The estimable Sherwood Smith wrote, a few Sundays past, about Unresolved Sexual Tension. This is a subject I’ve been mulling over as I write my fourth Sarah Tolerance novel. Miss Tolerance, as some readers may know, is a Fallen Woman of Good Family in an alternate English Regency, who, rather than becoming a courtesan of some stripe, supports herself as an Agent of Inquiry. In other words, she’s a woman with a job, and a very odd relationship with romance.
I wrote the first of these books with a very specific map in mind: The Maltese Falcon. I knew, from the beginning, that Miss Tolerance would not end up happily ever after (if you’ve read The Maltese Falcon or seen the excellent Bogart/Astor film, you have an idea of how she ends up in Point of Honour–always remembering that her role is Sam Spade, not Bridgid O’Shaugnessy). What I wanted to play with, as much as the role of women in early 19th century England, was the hard-boiled trope of a person of integrity in an honorless world, mapped onto a woman who has “lost her virtue.” The first Sarah Tolerance book, Point of Honour, was written as a stand-alone novel. When I wrote the second, and then the third in the series, I found myself faced with one of those weird writerly questions: can my heroine have a happy ending?
At the end of Point of Honour, when Miss Tolerance has made a decision which has wrecked her romantic landscape, she is left with a few new friends, including the magistrate, Sir Walter Mandif. He’s a deliberately unlikely romantic figure–more Peter Wimsey than Edward Rochester. Miss Tolerance and Sir Walter go to the theatre. They talk over their work (they both work in law enforcement, such as it was in 1810). They exchange stories about the people they encounter (as near as I have been able to tell, the magistrates’ offices at Bow Street were like an everyday circus: chaotic, earthy, full of The Weird). And Sir Walter begins to develop feelings, as they say, for Miss Tolerance. Which she begins to reciprocate.
If this were a one-off book, I’d decide at this point whether to let them go off into the sunset together or not, and make it so. But it’s a series, and very much a series about the choices Miss Tolerance makes. Given the time, the place, the setup, and her slowly dawning realization that her job isn’t just a way to keep food on her table, but an undertaking she enjoys and finds deep satisfaction in, I’m not sure she would choose to marry.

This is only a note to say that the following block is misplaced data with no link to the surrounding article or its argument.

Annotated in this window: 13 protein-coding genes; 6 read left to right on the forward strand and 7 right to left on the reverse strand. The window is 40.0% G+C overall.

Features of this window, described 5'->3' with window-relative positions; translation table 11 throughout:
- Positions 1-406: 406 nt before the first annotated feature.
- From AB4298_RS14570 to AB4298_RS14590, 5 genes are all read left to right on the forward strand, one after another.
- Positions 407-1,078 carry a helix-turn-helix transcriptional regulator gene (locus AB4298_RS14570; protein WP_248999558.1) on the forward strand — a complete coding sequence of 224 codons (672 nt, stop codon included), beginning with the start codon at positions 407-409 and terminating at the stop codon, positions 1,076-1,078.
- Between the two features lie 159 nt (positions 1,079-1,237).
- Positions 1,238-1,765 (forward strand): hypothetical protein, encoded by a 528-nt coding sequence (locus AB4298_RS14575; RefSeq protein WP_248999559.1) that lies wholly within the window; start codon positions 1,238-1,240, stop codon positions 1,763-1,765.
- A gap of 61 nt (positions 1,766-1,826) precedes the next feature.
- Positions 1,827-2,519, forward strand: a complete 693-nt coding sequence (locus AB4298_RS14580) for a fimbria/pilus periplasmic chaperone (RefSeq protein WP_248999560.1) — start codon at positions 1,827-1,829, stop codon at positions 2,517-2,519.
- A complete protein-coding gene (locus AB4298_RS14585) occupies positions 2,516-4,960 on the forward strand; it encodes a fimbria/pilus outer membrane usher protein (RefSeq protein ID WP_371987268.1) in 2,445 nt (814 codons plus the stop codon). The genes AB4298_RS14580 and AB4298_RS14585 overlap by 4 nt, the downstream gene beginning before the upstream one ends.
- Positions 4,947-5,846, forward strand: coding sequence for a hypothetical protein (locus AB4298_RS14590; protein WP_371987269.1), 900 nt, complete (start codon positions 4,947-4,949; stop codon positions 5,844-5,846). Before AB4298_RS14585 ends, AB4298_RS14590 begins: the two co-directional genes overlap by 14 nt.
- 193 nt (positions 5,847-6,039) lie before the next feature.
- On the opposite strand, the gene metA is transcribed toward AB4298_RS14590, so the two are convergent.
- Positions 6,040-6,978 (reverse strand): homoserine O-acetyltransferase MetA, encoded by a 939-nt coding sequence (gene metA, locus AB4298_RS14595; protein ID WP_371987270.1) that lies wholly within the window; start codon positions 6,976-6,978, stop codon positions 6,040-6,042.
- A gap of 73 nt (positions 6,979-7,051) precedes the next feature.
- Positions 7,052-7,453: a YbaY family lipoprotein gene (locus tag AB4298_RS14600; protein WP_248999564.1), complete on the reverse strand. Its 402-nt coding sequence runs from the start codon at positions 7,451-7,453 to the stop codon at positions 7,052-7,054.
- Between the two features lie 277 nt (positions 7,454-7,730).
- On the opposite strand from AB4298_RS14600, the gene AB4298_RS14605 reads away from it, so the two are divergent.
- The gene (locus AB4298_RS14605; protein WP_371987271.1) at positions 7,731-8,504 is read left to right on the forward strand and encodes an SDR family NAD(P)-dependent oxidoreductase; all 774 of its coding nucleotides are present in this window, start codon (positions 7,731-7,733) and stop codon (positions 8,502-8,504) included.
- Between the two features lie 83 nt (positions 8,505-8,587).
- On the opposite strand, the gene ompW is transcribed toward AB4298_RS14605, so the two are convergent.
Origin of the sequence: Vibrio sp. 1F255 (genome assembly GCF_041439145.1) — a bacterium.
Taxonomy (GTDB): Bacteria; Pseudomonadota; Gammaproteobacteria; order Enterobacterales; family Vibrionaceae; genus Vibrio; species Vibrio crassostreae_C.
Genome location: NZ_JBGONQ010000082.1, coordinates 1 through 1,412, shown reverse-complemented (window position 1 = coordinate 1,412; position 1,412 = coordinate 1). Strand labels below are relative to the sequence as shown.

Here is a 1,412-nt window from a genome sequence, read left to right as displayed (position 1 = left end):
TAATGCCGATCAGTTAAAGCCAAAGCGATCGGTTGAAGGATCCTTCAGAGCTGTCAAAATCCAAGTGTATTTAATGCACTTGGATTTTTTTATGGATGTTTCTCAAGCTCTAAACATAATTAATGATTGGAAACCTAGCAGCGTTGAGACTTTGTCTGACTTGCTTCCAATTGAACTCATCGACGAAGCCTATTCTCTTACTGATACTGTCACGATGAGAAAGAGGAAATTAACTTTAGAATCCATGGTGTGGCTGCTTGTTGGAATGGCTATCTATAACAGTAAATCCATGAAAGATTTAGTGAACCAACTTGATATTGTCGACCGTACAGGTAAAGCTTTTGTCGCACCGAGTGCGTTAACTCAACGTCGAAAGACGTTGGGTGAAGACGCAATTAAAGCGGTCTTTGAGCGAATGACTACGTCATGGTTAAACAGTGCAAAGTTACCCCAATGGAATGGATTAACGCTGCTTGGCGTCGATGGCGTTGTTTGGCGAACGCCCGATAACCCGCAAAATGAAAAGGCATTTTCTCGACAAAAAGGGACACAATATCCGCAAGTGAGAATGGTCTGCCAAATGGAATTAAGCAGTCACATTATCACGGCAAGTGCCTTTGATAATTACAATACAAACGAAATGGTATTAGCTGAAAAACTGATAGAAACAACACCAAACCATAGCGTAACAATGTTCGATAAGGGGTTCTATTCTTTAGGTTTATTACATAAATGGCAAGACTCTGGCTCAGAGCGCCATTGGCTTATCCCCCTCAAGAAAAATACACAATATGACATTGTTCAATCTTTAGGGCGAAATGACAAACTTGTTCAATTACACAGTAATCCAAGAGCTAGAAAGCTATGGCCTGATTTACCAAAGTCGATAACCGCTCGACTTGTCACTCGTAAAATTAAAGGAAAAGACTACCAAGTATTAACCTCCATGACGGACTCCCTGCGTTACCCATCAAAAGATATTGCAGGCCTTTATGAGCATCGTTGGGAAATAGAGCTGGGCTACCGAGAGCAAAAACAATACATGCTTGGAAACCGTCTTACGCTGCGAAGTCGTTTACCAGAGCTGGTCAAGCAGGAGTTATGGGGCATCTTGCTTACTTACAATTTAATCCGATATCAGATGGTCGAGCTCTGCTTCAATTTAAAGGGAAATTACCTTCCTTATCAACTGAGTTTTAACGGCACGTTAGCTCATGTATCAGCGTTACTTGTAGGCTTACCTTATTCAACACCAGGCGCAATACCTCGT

I’m thinking about a couple of issues here. In 1810, marriage is pretty much the only way to redeem her “dishonor” and pick her up from her “fall”. But if SarahTolerance regards herself as damaged goods (and she does) would she offer herself as a marriage partner to a man she loves well enough to marry? Wouldn’t she fear that a marriage that “redeems” her might as easily discredit her new husband? This sounds melodramatic, even for 1810, but the very honor that makes Miss Tolerance a character I enjoy writing makes it hard for her to compromise her personal principles. If she loves a man, how can she bring him dishonor? Even if the man in question regards it as a non-issue?
You can see why these questions make my head hurt. Beside issues of love and self-interest, there are other reasons she might not want to marry Sir Walter, starting with conflict of interest: she often has to mix with people of the criminal classes, who might shun her if she’s married to The Law. Sir Walter might come under fire for marrying a woman with connections to the underworld, and she’d feel rotten about that. I suspect that Miss Tolerance also harbors some very old-fashioned notions of what marriage is, or should be (she’s a gentlewoman, with the expectations of her class and time). Poor women worked, but if you were a gentlewoman the expectation was that you ran the household, a job in and of itself but not a career. She believes that marriage would require her to give up the work she’s doing; not to do so would be to make her husband suffer for her career. I–through Sir Walter–can summon up a budget of quite reasonable rebuttals to this, but the fact is, Miss Tolerance has to be willing to let him make sacrifices to be with her, and she is not. Not yet, anyway.
I really love Sarah. She’s prickly and honorable and humorous and hell with a sword. I’d like her to be happy, but all her reasons not to be involved with a man (and particularly with Sir Walter) make a kind of sense for her. So I find myself deep in Unresolved Sexual Tension land, trying to figure out if I can A) find a way to let her be happy, and B) not let romantic happiness change who she is.
I am one of those writers who writes by discovery: I start out with a sense of where I want to end up, and keep following my characters down dark alleys until we get there. So I’m really not sure where Miss Tolerance will wind up. Happiness is sometimes the enemy of dramatic tension–but sometimes not. I keep re-reading Dorothy Sayers’ Busman’s Honeymoon, in which she not only marries off her protagonist, but manages to make that happily ever after only the beginning of the adventure. It’s possible–if you’re as good as Sayers was–to do that. I guess I am waiting, along with the people who have been kind enough to take Sarah Tolerance to their hearts, to see what happens.
Madeleine Robins is the author of The Stone War, Point of Honour, Petty Treason, and The Sleeping Partner (the third Sarah Tolerance mystery, just out from Plus One Press). She is also the author of a double-handful of short fiction, most available on her bookshelf. Her first Regency romances, Althea, My Dear Jenny, and The Heiress Companion, and Lady John are now available from Book View Café. She has just completed The Salernitan Women, an historical novel set in medieval Italy, and scheduled for release in winter 2013.